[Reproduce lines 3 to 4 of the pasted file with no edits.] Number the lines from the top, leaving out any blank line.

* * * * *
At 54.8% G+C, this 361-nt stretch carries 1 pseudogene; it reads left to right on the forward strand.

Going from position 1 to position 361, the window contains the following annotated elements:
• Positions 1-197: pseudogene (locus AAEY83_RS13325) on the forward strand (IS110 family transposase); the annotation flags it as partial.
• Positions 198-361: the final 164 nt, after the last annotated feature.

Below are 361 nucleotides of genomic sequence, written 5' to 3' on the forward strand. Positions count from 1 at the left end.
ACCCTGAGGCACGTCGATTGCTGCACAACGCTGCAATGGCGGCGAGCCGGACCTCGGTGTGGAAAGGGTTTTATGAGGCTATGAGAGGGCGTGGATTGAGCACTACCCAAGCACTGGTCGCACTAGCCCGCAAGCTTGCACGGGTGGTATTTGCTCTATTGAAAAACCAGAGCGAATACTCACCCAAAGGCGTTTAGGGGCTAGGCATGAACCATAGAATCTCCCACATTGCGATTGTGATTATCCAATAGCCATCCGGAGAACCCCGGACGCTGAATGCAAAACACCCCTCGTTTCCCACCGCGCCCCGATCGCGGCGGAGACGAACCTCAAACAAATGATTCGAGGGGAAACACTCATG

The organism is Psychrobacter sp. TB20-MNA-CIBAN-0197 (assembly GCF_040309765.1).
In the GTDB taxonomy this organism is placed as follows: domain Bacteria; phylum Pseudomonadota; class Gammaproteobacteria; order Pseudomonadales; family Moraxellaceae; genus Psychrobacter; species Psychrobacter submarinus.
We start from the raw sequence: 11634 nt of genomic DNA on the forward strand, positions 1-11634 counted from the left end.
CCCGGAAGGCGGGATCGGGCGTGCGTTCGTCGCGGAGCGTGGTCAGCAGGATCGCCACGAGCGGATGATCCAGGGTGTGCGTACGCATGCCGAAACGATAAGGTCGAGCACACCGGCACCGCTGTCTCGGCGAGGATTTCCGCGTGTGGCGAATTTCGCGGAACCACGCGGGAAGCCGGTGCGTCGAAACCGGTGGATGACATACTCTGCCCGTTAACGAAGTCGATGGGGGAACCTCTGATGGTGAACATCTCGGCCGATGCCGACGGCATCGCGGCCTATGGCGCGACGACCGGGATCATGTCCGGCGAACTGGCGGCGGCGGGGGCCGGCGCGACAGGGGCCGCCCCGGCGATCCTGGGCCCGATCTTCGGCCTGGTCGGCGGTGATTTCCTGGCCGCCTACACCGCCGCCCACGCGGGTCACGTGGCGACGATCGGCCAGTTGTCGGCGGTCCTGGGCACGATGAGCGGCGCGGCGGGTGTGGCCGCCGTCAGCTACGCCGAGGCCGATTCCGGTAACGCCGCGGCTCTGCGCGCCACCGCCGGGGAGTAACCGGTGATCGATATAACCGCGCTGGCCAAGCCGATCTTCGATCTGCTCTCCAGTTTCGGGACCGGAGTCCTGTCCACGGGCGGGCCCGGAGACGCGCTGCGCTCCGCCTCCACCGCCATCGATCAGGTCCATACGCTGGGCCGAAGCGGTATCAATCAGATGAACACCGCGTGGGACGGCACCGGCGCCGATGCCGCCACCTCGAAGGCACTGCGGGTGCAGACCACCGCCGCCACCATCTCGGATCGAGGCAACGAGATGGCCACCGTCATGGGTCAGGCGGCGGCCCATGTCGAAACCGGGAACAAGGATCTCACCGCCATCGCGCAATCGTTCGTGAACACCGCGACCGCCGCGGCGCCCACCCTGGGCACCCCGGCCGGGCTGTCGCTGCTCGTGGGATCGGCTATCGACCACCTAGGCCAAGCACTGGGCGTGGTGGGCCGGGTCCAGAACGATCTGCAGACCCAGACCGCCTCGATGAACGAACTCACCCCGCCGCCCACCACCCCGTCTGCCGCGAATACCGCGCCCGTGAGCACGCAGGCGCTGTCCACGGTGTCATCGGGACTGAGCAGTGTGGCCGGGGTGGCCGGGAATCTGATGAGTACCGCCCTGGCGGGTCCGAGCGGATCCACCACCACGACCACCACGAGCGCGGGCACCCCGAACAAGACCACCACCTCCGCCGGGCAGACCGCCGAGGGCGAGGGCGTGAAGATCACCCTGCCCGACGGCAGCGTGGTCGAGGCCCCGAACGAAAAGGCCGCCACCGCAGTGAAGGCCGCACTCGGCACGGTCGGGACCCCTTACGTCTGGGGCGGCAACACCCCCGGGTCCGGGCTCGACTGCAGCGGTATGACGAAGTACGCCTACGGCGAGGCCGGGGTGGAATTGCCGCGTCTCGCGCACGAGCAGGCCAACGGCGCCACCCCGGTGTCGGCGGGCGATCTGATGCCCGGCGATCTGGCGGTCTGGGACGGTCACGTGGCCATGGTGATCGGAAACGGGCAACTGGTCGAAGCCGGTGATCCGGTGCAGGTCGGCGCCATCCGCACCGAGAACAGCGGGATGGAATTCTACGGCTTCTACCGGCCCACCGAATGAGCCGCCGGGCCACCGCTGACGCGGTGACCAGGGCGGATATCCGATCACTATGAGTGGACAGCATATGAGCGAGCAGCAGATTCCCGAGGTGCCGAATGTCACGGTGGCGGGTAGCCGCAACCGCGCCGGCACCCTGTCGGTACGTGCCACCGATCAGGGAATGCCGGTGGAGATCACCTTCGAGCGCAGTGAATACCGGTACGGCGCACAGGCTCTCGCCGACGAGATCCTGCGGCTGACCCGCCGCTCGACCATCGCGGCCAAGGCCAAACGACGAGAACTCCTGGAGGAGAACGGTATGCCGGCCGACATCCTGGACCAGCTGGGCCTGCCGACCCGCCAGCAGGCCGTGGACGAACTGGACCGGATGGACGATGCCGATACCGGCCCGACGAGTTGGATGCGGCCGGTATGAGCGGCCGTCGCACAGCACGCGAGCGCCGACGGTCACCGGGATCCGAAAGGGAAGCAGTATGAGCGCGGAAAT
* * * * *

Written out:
• Positions 1-197: pseudogene (locus AAEY83_RS13325) on the forward strand (IS110 family transposase); the annotation flags it as partial.
• Positions 198-361: the final 164 nt, after the last annotated feature.